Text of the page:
1 : Failure to Communicate – aaah, the essence of communication tumbling down because one doesn’t understand how a website works, or what it is all about. Fancy images, fancy flash, fancy labeling around the site that doesn’t explain itself, all results in users not knowing what a website is about, and thus not knowing much what the website wants to say. In my view, a website should constantly work on improving its communication methods.

    2 : Usability = Success – good example about the fridge. Some people keep cold beer in the patio if they live in San Francisco, by the way. =P You are right, so many beautiful sites are horrible at navigation and clarity, yet those site owners keep stressing how beautiful their site is. Beauty is nothing without the actual mental meaning.

    3 : Meticulousness is the sign of professionalism – Excellent point! If I listed all the changes I make to my site everyday, the changelog for each page would be at least a few pages long. Small things count. Even italicizing quotes helps a reader reader faster and better, and understanding things better too.

    4 : Accessibility and Standards – Again, extremely important. As time passes, many people are forgetting that not everyone reads, sees or hears the same way. Flickr is great, but what about those who cannot see well? We should try to make our sites as much accessible as possible, for both different human beings and different browsers, etc.

    5 : Typography – I have to work more on this. I like great fonts, and at the same time, I want to use something that everyone can see without having to change or install anything on their systems.

    6 : Color – Again, an important point. I have been experimenting with color a lot, going from red to blue to white to shades of grey to orange to blue to blue and grey and green, etc. I have to change some colors soon, again, as part of the “spring redesign.”

    7 : Content is Crucial – This is the most important part in any design. Content can be anything from written words to visual designs and more, depending on the site. The content should indeed “represent the essence of the site”; I completely agree.

    8 : Trademark Style – I am guessing if it is natural, a person cannot recognize his/her trademark style?

    I think your list is great and a good cheat-sheet to keep in mind when designing or redesigning a site.

    For me, I consider the content aspect to be the most important, then small details and effective communication and accessibility and usability [in no specific order]. The rest can be worked on all the time and are important to keep in mind also, but the above are essential.

  4. I think content is the most important thing. Marcus from plentyoffish.com have shown how an basic, unappealing site can garner a huge amount of traffic.

    The idea is simple – give people what they want and they’ll come back – with friends!

  5. Vivien

    Bes, thank you for another great review of my thoughts :-)

    Inspirational Quote Maniac, you’re right about some blogs that get lots of traffic and have tons of loyal readers just because of the great content, despite a poor interface design.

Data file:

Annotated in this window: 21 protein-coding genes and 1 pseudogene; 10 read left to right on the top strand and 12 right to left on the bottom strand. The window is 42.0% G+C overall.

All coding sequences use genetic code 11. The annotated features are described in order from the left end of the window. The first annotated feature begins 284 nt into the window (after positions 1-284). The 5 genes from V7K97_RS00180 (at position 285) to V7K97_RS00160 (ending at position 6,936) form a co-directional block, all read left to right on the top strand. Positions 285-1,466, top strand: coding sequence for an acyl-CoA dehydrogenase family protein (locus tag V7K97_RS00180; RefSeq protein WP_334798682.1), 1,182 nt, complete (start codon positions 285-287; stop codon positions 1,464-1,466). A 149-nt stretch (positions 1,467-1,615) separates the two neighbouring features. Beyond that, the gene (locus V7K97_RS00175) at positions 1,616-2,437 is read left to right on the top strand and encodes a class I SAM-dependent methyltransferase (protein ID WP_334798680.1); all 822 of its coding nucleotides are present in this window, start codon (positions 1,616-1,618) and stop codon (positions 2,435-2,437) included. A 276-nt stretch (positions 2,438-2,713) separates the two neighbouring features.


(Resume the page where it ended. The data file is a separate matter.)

6. Very sound advice!

  7. One of the nicest things about the web is definitely that, even if one designer designs many different projects, there are still little hints they’ve been there – comments in the code, the way they structure the content, the amount and style of graphical design used etc.

    Colour’s ability to alter moods and set tones is definitely overlooked!

  8. Vivien

    I agree, every designer/developer has his/her own special way of putting things together, coding practice. As long as they are just “little hints”, there’s nothing wrong with that.

  9. “if they use the same style, same techniques they bring nothing new to every project they work on, and most importantly no individuality.”

    We were just discussing this issue the other day. That is why we want to make sure we have more than one designer instead of one designer and everyone else codes.

  10. Your decision to hire different designers certainly makes sense, Gina. There are some designers out there who constantly turn out distinct designs.

  11. All designers probably do have 1 or maybe 2 specialities or ademark Style” (whether they know it or not). There’s nothing wrong with having a sweet spot.

    The fact is not every designer can be the best designer for every type of project. The better the designer, the broader the spectrum of projects and styles they can adapt to. But although a designer might have the best possible creativity and design in the world for brief X, when they reach brief Y there might be 1000s of designers who are better than him/her.

    Practically it’s probably good to strive to be a generalist, but in reality people have trademarks, styles and natural talents.

    Alec
    DesignBay

  12. Agree with Inspirational Quote Maniac. Content is most important.

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Hi, I'm Vivien. Thanks for visiting my Inspiration Bit. I often find myself scouring the internet looking for either answers to many questions I have or websites that inspire me, sites that I can learn from. On what topics you might ask — any topics that interest me, anything from web design to typography and art, from blogging to entrepreneurship, from programming to open source.
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When I'm not blogging, I design web sites, teach, play with my daughter and try to balance family, work, friends and a somewhat active social life on